Eden has her own agenda for learning Lily’s secrets. With hope refusing to die, she’s spurred forward by memories of Oscar and thoughts of finding him again. But Lily’s hold on her is greater than she knows, compelling her to chase after strange clues and confusing visions. With love and longing weighing on her, Eden must determine the reality of her fractured identity in order to decide which path to take. The choices she makes could tear her away from Jonas and Apollon, from everything she’s ever known.

Eden’s future will not be determined solely by choices. Fate has her own cards to play, and they just might take the game.

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Review: Chimera by Vaun Murphrey

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Title: Chimera (The Weaver Series, book 1)

Author: Vaun Murphrey

Pages: 487

Genre: Fantasy

Rating: 4/5 stars

Summary: If you witnessed your parents killed at age five for reasons unknown only to endure eight years of isolation in captivity, what would you do with your life when you were suddenly rescued by family you never knew you had? What if you yourself were even more than you seemed? The universe can be both a terrible and wonderful place to live if you have the courage to explore it. Enter an alternate reality of civil war, secrets, murders and betrayals that transcends space and time with CHIMERA, Book One of the Weaver Series.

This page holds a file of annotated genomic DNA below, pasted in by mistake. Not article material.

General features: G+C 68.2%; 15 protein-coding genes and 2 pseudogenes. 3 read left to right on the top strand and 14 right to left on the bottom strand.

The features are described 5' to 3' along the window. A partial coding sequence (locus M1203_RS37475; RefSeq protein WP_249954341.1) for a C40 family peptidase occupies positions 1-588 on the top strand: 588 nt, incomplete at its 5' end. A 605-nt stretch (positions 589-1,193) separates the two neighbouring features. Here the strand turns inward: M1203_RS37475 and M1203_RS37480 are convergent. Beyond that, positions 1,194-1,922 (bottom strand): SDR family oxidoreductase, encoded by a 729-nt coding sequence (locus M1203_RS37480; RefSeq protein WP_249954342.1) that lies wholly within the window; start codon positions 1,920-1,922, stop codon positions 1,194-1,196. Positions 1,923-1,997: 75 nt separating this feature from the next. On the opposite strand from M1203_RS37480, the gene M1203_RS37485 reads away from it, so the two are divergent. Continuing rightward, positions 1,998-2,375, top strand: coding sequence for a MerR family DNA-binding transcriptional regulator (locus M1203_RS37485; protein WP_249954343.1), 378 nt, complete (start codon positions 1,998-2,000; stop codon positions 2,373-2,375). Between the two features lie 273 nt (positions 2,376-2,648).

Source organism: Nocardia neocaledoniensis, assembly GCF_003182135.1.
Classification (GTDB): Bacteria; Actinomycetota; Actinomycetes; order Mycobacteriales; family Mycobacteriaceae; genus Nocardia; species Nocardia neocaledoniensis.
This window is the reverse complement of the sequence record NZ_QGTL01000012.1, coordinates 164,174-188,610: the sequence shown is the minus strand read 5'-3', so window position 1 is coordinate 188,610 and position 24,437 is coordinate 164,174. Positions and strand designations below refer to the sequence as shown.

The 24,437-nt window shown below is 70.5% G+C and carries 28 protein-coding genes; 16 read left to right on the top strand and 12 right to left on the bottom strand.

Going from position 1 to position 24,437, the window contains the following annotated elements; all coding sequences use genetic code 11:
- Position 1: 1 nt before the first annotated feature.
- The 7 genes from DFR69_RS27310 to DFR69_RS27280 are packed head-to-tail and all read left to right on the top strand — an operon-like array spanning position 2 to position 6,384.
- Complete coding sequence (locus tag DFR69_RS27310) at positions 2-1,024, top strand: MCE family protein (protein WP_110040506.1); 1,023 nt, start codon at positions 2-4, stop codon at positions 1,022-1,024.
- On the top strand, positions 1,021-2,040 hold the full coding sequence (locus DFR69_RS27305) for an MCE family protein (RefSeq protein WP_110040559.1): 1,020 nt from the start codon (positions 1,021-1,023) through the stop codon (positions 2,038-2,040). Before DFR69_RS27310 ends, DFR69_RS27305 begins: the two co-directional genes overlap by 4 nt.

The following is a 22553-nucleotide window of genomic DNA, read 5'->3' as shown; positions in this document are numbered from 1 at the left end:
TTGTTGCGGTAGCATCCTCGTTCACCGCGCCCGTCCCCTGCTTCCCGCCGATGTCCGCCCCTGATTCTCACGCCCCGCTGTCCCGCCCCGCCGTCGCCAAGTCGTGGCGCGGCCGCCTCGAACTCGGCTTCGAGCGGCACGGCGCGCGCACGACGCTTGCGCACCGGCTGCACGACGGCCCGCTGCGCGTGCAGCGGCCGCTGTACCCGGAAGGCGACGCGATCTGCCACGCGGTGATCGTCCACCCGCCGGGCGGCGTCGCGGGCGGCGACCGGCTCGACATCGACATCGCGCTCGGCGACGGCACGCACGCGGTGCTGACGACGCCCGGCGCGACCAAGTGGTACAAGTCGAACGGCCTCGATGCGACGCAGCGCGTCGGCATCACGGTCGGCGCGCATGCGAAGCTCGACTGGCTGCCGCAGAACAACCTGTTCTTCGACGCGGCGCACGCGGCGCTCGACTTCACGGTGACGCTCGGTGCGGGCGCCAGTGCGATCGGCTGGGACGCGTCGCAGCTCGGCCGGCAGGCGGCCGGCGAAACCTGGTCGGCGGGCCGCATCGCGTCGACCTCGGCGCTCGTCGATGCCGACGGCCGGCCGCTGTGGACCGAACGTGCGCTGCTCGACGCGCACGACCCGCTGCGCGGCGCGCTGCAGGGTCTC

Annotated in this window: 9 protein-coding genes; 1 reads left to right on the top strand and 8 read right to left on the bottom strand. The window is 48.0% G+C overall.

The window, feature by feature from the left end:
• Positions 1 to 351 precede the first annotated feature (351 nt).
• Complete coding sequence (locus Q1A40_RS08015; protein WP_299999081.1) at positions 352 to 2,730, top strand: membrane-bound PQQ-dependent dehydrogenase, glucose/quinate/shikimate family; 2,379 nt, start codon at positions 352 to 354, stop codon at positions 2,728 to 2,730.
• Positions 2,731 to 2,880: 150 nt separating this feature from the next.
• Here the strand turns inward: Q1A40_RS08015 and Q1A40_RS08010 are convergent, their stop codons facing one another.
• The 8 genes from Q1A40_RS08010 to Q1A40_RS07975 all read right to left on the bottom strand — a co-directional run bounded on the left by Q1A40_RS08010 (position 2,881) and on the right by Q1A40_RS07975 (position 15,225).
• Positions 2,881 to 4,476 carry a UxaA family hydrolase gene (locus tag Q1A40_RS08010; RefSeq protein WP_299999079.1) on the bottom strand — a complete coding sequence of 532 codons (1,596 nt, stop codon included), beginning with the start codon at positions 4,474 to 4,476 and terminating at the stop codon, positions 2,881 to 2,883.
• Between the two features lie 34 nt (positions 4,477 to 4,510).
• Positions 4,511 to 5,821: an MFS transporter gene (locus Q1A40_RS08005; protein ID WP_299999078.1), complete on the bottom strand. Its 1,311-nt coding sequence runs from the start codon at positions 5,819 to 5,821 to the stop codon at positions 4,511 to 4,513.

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Review: Slaughter-House Five by Kurt Vonnegut

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slaughterhouseTitle: Slaughter-House Five

Author: Kurt Vonnegut

Pages: 215

Genre: Science Fiction, War

Rating: 3/5 Stars

Summary: Kurt Vonnegut’s absurdist classic Slaughterhouse-Five introduces us to Billy Pilgrim, a man who becomes unstuck in time after he is abducted by aliens from the planet Tralfamadore. In a plot-scrambling display of virtuosity, we follow Pilgrim simultaneously through all phases of his life, concentrating on his (and Vonnegut’s) shattering experience as an American prisoner of war who witnesses the firebombing of Dresden.